If you saw "The Wolf of Wall Street" you probably remember the scene where Leonardo DiCaprio demands of his sales team, "Sell me this pen!" A couple of them fumble around, then one hot shot grabs the pen and challenges DiCaprio to write his name.
"I don't have a pen."
"Exactly. Supply and demand."
It's a cute scene, and they call back to it at the end of the film, when DiCaprio is teaching sales techniques in seminars using the same "Sell me this pen" challenge. The problem is that it's 100% wrong.
According to Jordan Belfort (the real person DiCaprio portrays in the movie), a good salesperson asks questions to learn about the prospect. You don't sell based on what YOU think is important, you sell based on what THEY think is important.
What the salesperson in the movie actually demonstrates is clever marketing. In most marketing situations, you don't have the luxury of asking your prospects questions and learning anything about them as individuals. You need to blindly present ideas that drive their demand for your offerings.
How do you determine what ideas are likely to be persuasive when you can't ask questions? One technique is to define personas that act as proxies for prospects. If you understand the needs, interests, and priorities of the persona, you can market to real prospects who fit the same general profile.
I'll be going into detail on this subject next week in a free webinar sponsored by BrightTALK. On Tuesday, December 8, I will discuss power and pitfalls of persona-based presentations as applied to demand generation webinars. The starting time is 1pm US Eastern and I asked them to hold us to 45 minutes in order to give you time to prep for your next meeting on the subsequent hour.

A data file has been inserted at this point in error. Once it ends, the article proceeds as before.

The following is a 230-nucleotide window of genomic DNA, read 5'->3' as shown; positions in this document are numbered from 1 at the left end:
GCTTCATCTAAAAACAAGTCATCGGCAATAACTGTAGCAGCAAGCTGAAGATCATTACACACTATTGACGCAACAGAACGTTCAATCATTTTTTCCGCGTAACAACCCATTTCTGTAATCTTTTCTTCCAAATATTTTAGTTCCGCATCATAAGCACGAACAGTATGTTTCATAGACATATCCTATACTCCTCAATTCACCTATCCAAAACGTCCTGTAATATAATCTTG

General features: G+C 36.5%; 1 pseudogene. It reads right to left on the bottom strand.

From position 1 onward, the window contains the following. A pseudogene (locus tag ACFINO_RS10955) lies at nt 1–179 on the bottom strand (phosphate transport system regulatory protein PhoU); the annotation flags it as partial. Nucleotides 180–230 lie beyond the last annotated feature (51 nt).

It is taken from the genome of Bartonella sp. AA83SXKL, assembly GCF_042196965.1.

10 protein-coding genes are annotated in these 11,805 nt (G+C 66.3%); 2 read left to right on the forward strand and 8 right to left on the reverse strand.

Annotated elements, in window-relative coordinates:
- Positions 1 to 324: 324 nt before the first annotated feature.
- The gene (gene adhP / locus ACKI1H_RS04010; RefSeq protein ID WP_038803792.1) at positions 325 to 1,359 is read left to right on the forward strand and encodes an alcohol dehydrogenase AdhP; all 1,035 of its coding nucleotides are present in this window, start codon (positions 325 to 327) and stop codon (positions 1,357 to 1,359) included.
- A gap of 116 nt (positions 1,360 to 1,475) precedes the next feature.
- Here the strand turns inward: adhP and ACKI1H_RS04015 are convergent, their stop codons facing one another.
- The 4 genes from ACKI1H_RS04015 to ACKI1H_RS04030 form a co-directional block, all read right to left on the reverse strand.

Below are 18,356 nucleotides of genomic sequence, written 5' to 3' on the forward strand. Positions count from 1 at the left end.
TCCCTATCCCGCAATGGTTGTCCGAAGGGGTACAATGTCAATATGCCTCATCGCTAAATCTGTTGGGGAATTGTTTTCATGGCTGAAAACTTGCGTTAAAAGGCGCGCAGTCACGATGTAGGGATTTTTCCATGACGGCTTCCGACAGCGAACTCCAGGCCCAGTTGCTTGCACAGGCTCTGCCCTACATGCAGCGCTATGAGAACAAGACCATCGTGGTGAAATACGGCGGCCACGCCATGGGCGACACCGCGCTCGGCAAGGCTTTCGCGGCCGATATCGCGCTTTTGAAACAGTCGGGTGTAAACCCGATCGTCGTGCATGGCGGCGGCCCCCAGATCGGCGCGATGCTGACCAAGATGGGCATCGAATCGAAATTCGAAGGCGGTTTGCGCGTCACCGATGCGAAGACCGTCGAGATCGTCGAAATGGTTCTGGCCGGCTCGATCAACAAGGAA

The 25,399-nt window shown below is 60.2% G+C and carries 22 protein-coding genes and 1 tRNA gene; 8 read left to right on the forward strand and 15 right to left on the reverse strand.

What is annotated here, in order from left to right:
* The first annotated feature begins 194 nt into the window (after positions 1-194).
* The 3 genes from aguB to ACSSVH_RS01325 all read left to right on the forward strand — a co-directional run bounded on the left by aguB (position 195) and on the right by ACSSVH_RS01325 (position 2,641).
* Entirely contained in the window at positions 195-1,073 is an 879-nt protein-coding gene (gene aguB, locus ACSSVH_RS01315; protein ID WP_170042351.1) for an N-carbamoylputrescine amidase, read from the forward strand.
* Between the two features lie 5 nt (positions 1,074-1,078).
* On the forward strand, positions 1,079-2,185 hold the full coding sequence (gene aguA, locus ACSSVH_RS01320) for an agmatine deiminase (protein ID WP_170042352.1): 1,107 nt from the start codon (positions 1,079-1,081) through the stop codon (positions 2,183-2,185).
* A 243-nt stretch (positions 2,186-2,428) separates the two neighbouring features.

Back to the scene and what we can learn from it... The salesman has created a very basic persona that describes the kind of person who would be interested in the pens being offered.
"Persona Description: A person with a pressing need to write something and no writing implement available."
The moment he is able to fit DiCaprio into that definition ("Write your name on that napkin") he knows how to generate demand for his offering. "I have what you need. I have it here, now, convenient and instantly available. You can't accomplish your goal without it."
The marketing is done. Surprisingly, the movie doesn't even touch on the sales process, which would include pricing, overcoming objections, terms and conditions, delivery options, and so on. But that's not our concern as demand generators. We want to find common persuasion points we can use with personas that represent as many sales prospects as possible.
Surprisingly, most marketers define personas incorrectly for achieving this goal. Join me on Tuesday and learn what they do wrong!